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What Are The Types And Causes Of Knee Injuries
While direct blows to the knee will occur, the knee is more susceptible to twisting or stretching injuries , taking the joint through a greater range of motion than it was meant to tolerate.
If the knee is stressed from a specific direction, then the ligament trying to hold it in place against that force can stretch or tear. These injuries are called sprains. Sprains are graded as first, second, or third degree based upon how much damage has occurred. Grade-one sprains stretch the ligament but don’t tear the fibers grade-two sprains partially tear the fibers, but the ligament remains intact and grade-three tears completely disrupt the ligament.
Twisting injuries to the knee put stress on the cartilage or meniscus and can pinch them between the tibial surface and the edges of the femoral condyle, potentially causing tears.
Injuries of the muscles and tendons surrounding the knee are caused by acute hyperflexion or hyperextension of the knee or by overuse. These injuries are called strains. Strains are graded similarly to sprains, with first-degree strains stretching muscle or tendon fibers but not tearing them, second-degree strains partially tearing the muscle tendon unit, and third-degree strains completely tearing it.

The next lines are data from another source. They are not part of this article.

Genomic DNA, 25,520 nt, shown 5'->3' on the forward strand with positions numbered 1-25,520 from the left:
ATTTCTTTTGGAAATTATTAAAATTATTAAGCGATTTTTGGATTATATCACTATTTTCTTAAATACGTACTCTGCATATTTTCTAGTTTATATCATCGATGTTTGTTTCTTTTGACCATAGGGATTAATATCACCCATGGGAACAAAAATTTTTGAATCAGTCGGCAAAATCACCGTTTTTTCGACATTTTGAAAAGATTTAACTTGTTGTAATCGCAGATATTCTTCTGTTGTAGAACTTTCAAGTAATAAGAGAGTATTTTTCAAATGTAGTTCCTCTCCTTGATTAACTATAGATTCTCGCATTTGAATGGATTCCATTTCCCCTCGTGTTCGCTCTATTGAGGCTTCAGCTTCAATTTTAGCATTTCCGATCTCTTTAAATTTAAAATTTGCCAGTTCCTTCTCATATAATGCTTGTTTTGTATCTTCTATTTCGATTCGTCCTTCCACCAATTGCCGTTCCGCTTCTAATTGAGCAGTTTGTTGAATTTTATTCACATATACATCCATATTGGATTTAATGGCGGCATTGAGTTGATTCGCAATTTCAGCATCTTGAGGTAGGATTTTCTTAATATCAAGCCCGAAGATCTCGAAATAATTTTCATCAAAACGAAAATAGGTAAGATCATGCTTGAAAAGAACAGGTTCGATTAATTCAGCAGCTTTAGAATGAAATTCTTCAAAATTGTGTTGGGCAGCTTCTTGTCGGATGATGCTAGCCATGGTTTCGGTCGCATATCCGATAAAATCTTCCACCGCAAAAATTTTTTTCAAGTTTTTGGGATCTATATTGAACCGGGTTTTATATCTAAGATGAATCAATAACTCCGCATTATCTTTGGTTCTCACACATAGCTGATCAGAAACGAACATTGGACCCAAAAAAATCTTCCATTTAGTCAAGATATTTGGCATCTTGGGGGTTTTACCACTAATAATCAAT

There can be inflammation of the bursas of the knee that can occur because of direct blows or chronic use and abuse.
Causes Of A Knee Strain Or Sprain
- Injuries trauma, sports injuries or falls that overstretch the joints and soft tissue that surround the knee and cause a knee sprain or strain.
- Overuse building up too quickly in a sport, such as running, can overwhelm the body and lead to knee strains or sprains.
- Muscle weakness muscles that cant support the knee joints can cause a knee strain or sprain.